- Effective partnerships, inclusive of public private partnerships, civil society, academia, as well as our development partners.
In Jamaica, through the Partnership Council; among other initiatives; we are ensuring that the Opposition, private sector, unions, civil society and academia are engaged in the dialogue. I am aware that as part of this Regional Conference there will be a Youth Forum. I want to make a special appeal to the young people here. You have a critical role to play in the realisation of the SDGs and securing the future. As agents of change; bring your technology; ideas, knowledge and leadership to the table.
The SDGs, given their universal applicability, afford each country a platform from which to make their developmental aspirations a reality. When I was still here at UWI in 1994; the UN Conference on Sustainable Development took place in Rio de Janeiro, world leaders, at that time, committed to “meet the needs of the present without compromising the ability of future generations to meet their own needs”. Today, I am a part of that future generation.
While there are evident advancements in technology, reduction in extreme poverty, higher standards of living, better policies and more people-centered approaches to development; it is clear that there is much more that needs to be done. Whilst we all “logged on” to the concept of sustainable development, infusion of the notion of integrating economic, social and environmental issues into all aspects of development was not embedded. The sustainable development model, therefore, provides us with a more holistic approach to development to advance our societies and create the Caribbean we want. The SDGs were born out of a participatory approach to development for its effective implementation by all sectors of our society.
I will, at this juncture, make specific reference to Jamaica’s commitment to advancing the 2030 Agenda. Through our National Development Plan – Vision 2030 Jamaica, which was promulgated in 2009, we have already embarked on the implementation of the SDGs. Vision 2030 is visionary, insightful, strategic and practical, and was designed to make “Jamaica the place of choice, to live, work, raise families and do business”.
The implementation framework for Vision 2030, the medium term-socio-economic policy framework (or MTF), outlines the priority strategies and actions that are to be implemented every three years. In 2015, during the development of the Third MTF, the global goals were aligned with the national goals and outcomes contained in Vision 2030. A UN Mission in October 2016, to assess Jamaica’s readiness to implement the SDGs, concluded that Jamaica would do its part in implementing the Goals if it implemented Vision 2030.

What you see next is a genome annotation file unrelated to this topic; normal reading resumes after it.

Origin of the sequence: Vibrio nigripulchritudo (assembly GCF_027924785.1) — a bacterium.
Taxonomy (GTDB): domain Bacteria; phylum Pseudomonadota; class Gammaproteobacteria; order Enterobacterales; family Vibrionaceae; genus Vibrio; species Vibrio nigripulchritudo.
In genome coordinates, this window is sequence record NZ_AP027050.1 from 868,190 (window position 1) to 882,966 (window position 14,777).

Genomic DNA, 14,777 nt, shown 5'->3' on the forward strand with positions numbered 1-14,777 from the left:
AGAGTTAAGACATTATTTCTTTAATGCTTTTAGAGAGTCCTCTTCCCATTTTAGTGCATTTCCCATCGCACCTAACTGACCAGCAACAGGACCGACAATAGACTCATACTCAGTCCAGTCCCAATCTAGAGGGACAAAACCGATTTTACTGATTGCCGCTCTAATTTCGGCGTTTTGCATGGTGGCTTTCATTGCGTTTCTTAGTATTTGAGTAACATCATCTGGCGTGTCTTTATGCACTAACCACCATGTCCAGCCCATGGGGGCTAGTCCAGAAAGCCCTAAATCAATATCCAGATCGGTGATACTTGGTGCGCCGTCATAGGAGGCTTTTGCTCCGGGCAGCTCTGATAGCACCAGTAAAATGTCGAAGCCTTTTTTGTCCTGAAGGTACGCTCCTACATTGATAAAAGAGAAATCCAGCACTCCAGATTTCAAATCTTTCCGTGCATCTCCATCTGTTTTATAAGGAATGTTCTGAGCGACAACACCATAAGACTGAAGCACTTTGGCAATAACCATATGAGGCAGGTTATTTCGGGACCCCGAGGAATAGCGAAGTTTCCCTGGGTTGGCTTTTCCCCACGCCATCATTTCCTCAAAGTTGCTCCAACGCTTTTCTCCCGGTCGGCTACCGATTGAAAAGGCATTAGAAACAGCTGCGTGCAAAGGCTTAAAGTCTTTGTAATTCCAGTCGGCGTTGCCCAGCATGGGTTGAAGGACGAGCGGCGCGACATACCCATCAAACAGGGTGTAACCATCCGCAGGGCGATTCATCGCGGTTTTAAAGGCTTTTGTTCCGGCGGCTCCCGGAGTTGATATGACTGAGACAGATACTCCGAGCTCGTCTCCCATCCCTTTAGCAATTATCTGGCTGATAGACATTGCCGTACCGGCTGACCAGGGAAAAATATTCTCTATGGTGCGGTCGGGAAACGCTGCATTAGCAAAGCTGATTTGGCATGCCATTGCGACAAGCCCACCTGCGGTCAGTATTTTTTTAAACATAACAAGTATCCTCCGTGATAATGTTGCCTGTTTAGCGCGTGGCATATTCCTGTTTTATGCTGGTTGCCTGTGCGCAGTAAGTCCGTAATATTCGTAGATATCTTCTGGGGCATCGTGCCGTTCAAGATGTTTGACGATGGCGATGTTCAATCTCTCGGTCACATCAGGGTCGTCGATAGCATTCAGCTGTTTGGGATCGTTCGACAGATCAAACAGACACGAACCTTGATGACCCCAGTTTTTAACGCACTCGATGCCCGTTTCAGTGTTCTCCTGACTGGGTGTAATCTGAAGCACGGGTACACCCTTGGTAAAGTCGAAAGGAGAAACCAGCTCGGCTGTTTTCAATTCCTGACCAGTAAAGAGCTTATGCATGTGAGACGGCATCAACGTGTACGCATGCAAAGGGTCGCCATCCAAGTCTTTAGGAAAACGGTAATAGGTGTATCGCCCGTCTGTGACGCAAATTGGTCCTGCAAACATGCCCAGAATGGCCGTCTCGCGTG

A new tag line, under Vision 2030 Jamaica, was created to better solidify the linkages between our Vision and the SDGs: “Vision 2030 Jamaica… advancing the implementation of the SDGs… leaving no one behind”.
I shared the experience of Jamaica, so that as a region we can learn from each other as we take this collective journey. We must continue to work together to advance our development, adopt and adapt as necessary good practices and develop partnerships for shared prosperity.
I cannot over-emphasize the importance of stakeholder engagement as we seek to make more inclusive decisions and build stronger relationships with each other. The SDGs create a framework for strengthening consultation, participation and partnership at all levels of society. In the words of the famous anthropologist Margaret Mead, “Never doubt that a small group of thoughtful committed citizens can change the world; indeed, it’s the only thing that ever has”.
As we take the next steps, I want to share with you my commitment. First and foremost, as Prime Minister of Jamaica, I am taking a keen interest in the implementation of the SDGs and their alignment with Vision 2030. Earlier this week, the Government received a progress report on the implementation process for the SDGs from the Planning Institute of Jamaica. We are paying close attention to implementation of the accelerators as recommended in the SDGs Road Map for Jamaica. Some of these include:
- Strengthening the outreach efforts of social protection programmes, expanding care services for children and the elderly, pursuing multi-disciplinary non-communicable disease (NCD) prevention efforts;
- Strengthening the judiciary and police systems;
- Supporting MSMEs;
- Strengthening the land use management system;
- Building on disaster and climate risk management efforts;
- Enhancing public awareness of the importance of the natural environment to socio-economic development.
I have mentioned these accelerators for another reason. The progress on the implementation of these provides yet another opportunity for us to share with our Caribbean counterparts the lessons learnt. We can also learn from you in those areas in which you are currently implementing strategies for attaining the SDGs.
I applaud all who have participated in this process and the United Nations for taking the lead role to advance the prospect of achieving a sustainable future. I also wish to express my gratitude to the University of the West Indies for being our partner in the organising of this event. For those who have travelled to Jamaica, please enjoy your stay and make sure you sample some of the sights, sounds and tastes of the City of Kingston; one of forty-seven (47) creative cities designated by UNESCO.
I wish for you a successful conference and look forward to the decisions that will emanate from Caribbean Action 2030. It was Mahatma Gandhi who said that “One must care about the world one will not see”.